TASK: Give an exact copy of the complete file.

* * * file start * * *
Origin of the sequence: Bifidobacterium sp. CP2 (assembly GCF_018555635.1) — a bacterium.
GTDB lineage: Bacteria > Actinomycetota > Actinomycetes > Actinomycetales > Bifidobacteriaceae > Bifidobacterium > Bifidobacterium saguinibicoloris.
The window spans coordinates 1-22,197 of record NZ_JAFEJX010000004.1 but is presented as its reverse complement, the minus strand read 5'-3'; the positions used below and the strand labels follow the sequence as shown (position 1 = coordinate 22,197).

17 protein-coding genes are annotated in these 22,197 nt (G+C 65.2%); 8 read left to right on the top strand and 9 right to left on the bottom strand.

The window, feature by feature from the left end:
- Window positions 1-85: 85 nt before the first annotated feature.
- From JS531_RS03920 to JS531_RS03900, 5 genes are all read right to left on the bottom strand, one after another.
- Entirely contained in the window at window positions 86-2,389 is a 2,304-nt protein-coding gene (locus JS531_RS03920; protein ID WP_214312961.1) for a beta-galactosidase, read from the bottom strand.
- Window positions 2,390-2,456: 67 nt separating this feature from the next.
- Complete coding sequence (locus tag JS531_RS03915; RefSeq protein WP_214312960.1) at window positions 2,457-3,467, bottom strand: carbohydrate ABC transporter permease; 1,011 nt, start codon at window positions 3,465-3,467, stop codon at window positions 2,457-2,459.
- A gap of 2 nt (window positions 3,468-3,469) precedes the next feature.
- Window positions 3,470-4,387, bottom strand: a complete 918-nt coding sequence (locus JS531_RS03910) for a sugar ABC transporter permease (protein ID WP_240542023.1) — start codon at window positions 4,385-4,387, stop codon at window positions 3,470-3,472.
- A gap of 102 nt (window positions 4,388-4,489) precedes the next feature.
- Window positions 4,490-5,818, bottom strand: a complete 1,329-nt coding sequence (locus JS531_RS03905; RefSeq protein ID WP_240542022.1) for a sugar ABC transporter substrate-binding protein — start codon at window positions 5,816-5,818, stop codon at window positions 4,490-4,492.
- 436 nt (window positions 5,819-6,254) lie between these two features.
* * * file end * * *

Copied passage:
Origin of the sequence: Bifidobacterium sp. CP2 (assembly GCF_018555635.1) — a bacterium.
GTDB lineage: Bacteria > Actinomycetota > Actinomycetes > Actinomycetales > Bifidobacteriaceae > Bifidobacterium > Bifidobacterium saguinibicoloris.
The window spans coordinates 1-22,197 of record NZ_JAFEJX010000004.1 but is presented as its reverse complement, the minus strand read 5'-3'; the positions used below and the strand labels follow the sequence as shown (position 1 = coordinate 22,197).

17 protein-coding genes are annotated in these 22,197 nt (G+C 65.2%); 8 read left to right on the top strand and 9 right to left on the bottom strand.

The window, feature by feature from the left end:
- Window positions 1-85: 85 nt before the first annotated feature.
- From JS531_RS03920 to JS531_RS03900, 5 genes are all read right to left on the bottom strand, one after another.
- Entirely contained in the window at window positions 86-2,389 is a 2,304-nt protein-coding gene (locus JS531_RS03920; protein ID WP_214312961.1) for a beta-galactosidase, read from the bottom strand.
- Window positions 2,390-2,456: 67 nt separating this feature from the next.
- Complete coding sequence (locus tag JS531_RS03915; RefSeq protein WP_214312960.1) at window positions 2,457-3,467, bottom strand: carbohydrate ABC transporter permease; 1,011 nt, start codon at window positions 3,465-3,467, stop codon at window positions 2,457-2,459.
- A gap of 2 nt (window positions 3,468-3,469) precedes the next feature.
- Window positions 3,470-4,387, bottom strand: a complete 918-nt coding sequence (locus JS531_RS03910) for a sugar ABC transporter permease (protein ID WP_240542023.1) — start codon at window positions 4,385-4,387, stop codon at window positions 3,470-3,472.
- A gap of 102 nt (window positions 4,388-4,489) precedes the next feature.
- Window positions 4,490-5,818, bottom strand: a complete 1,329-nt coding sequence (locus JS531_RS03905; RefSeq protein ID WP_240542022.1) for a sugar ABC transporter substrate-binding protein — start codon at window positions 5,816-5,818, stop codon at window positions 4,490-4,492.
- 436 nt (window positions 5,819-6,254) lie between these two features.